This happens all the time, and in many different ways. The swastika was a beautiful, elegant geometric design, but ever since it was adopted by the Nazis, it has taken on an overwhelming new and hateful meaning that effectively prevents anyone from using it for anything else. The concept of the meme, as originally described by Richard Dawkins in The Selfish Gene, is a powerful concept for understanding cultural evolution, but whenever I talk about memes to people today, they think I'm talking about Facebook macros and I have to spend ten minutes explaining. I get annoyed when journalists talk about something "begging the question" when they mean "raising the question", but it's probably a losing battle trying to make people understand that particular logical fallacy.
     So I acknowledge that there's a real and sometimes infuriating phenomenon here. But calling it "cultural appropriation" is really nothing more than an attempt to shoehorn a few instances of a general process into an ideological narrative of oppression and imperialism. To be sure, oppression and imperialism exist, and play an enormous role in how this process of cultural evolution unfolds (including explaining why certain instances of cultural evolution cause more pain than others), but a white woman who decides she wants to learn how to belly-dance is not engaging in a systematic attempt to disempower women of color.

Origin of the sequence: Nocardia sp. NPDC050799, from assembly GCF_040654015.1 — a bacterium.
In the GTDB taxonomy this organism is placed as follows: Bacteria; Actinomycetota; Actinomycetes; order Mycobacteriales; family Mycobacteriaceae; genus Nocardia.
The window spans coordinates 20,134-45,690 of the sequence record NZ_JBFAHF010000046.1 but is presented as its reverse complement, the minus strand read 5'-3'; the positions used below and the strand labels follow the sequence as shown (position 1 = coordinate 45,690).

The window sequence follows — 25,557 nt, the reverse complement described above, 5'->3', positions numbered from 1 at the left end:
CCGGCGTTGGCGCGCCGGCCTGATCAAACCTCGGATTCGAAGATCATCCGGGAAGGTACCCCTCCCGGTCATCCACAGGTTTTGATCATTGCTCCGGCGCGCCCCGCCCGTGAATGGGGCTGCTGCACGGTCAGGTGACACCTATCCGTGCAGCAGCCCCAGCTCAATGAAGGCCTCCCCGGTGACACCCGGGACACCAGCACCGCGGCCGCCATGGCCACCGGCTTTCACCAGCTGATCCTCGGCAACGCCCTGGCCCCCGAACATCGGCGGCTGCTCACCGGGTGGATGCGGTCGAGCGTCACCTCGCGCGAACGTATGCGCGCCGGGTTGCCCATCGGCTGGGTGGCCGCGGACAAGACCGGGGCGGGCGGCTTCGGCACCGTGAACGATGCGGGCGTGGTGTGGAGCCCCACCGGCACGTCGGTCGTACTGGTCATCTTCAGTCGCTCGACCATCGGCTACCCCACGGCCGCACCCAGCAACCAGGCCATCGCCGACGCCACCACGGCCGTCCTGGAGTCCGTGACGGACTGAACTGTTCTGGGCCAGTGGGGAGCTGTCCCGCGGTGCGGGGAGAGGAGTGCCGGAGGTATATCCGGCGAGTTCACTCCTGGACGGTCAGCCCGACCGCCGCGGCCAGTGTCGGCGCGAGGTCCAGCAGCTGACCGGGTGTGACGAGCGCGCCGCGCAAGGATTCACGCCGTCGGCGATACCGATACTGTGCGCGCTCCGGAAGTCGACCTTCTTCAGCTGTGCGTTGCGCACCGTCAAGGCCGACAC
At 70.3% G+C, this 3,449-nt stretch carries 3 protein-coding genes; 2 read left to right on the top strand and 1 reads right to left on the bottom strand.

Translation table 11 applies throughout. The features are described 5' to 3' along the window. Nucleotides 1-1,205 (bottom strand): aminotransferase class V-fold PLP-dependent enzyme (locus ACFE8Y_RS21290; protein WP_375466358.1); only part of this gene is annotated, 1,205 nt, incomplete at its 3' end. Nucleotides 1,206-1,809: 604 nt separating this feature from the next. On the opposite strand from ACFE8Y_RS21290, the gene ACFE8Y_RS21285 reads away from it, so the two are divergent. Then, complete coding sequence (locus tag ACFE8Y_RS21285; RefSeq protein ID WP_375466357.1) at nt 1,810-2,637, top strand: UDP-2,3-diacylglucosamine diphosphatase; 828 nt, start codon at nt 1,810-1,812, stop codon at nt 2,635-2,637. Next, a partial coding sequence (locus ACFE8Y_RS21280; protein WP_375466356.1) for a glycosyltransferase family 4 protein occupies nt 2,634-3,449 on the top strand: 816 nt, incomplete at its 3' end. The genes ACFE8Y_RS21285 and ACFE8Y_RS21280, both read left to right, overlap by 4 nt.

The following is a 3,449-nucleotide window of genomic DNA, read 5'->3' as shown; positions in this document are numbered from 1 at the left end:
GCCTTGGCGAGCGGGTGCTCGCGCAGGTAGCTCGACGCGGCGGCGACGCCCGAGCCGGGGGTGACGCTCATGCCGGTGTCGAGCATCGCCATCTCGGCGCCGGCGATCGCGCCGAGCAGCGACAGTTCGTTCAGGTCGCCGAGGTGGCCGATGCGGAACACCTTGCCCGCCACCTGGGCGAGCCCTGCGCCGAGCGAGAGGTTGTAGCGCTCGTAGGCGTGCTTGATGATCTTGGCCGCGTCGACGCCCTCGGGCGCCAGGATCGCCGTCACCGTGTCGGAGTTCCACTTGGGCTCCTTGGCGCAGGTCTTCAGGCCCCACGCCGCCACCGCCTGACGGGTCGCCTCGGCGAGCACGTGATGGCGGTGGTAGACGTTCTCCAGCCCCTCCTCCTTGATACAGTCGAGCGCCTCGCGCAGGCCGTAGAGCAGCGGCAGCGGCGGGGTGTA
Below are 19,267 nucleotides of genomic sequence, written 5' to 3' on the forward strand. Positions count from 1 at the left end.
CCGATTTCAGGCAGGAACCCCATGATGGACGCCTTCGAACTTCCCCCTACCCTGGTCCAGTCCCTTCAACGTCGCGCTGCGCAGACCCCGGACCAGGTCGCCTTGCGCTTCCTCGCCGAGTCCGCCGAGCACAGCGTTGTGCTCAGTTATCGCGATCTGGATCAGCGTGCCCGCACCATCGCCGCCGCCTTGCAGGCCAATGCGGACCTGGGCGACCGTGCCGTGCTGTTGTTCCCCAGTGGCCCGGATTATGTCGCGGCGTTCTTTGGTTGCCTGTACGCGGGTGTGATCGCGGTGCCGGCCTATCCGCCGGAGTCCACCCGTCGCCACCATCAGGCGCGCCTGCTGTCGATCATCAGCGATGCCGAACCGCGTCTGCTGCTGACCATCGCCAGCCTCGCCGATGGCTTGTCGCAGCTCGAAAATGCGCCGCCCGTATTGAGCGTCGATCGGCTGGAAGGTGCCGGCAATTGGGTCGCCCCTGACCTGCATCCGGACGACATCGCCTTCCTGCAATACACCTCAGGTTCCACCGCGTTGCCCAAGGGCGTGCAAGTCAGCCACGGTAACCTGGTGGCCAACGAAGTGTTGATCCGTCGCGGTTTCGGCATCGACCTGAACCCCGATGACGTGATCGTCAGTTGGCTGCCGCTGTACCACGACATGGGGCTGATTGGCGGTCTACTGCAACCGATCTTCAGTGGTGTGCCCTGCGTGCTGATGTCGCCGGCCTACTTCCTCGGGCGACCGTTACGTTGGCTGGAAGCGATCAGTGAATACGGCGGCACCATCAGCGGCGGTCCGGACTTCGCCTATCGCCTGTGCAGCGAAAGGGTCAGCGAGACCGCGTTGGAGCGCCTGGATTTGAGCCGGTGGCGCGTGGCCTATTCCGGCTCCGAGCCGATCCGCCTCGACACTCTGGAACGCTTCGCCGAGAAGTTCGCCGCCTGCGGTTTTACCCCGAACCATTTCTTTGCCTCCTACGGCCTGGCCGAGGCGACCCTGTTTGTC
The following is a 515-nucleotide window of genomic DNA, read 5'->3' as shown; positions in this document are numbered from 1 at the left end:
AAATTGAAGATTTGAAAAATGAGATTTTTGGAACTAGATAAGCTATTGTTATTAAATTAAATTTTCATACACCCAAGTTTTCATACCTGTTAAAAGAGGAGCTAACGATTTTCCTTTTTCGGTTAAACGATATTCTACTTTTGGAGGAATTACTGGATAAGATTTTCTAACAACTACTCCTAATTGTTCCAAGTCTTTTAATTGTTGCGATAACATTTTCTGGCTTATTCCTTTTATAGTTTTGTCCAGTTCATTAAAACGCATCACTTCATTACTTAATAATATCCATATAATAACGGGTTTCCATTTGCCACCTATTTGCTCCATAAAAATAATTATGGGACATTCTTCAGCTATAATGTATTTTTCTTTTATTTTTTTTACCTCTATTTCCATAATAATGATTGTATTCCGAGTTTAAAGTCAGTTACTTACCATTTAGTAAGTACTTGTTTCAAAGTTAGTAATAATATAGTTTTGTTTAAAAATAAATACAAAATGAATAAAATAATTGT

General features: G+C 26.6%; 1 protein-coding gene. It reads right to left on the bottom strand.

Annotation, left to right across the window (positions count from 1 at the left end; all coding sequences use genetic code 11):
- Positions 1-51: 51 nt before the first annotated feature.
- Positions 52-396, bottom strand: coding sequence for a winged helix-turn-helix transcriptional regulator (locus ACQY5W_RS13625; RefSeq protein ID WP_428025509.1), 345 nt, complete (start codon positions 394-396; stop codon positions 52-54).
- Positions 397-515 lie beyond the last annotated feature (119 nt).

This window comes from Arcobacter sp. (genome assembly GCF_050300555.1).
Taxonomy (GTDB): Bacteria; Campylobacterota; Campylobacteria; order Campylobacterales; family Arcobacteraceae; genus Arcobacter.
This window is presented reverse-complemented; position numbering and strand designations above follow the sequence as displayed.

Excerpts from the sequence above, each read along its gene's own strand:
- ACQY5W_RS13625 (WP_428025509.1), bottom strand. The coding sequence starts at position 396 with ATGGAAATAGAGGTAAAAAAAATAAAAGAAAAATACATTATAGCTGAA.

I'm not saying one should just meekly accept it when someone else redefines a cherished symbol or practice in a way one doesn't like. Not at all. We can and should engage to vigorously promote the conventions we want to see adopted, and if you think that "belly dancing" carries a particular meaning, then by all means disseminate that meaning so that it might catch on and become the dominant convention that we all think of when we see a belly-dancer. Decry the poseurs who are dumbing it down or missing the critical nuances. Educate. But complaining because you don't like the colour of their skin is no way to stake out a defensible moral claim.


  1. Did you notice whose photo art was at the top of the "I hate white bellydancers" article?

  2. Yes I did! That's why I actually posted the link on the photographer's wall on Facebook.

  3. Hmm. I actually have the book of that particular comic, and I'm not at all surprised to learn the author aggressively stirred up BBS boards.

    His attempting to distance from it is easy to explain. If you wrote such a thing in your youth, would you want it known to your professional colleagues? It's a fairly career limiting thing.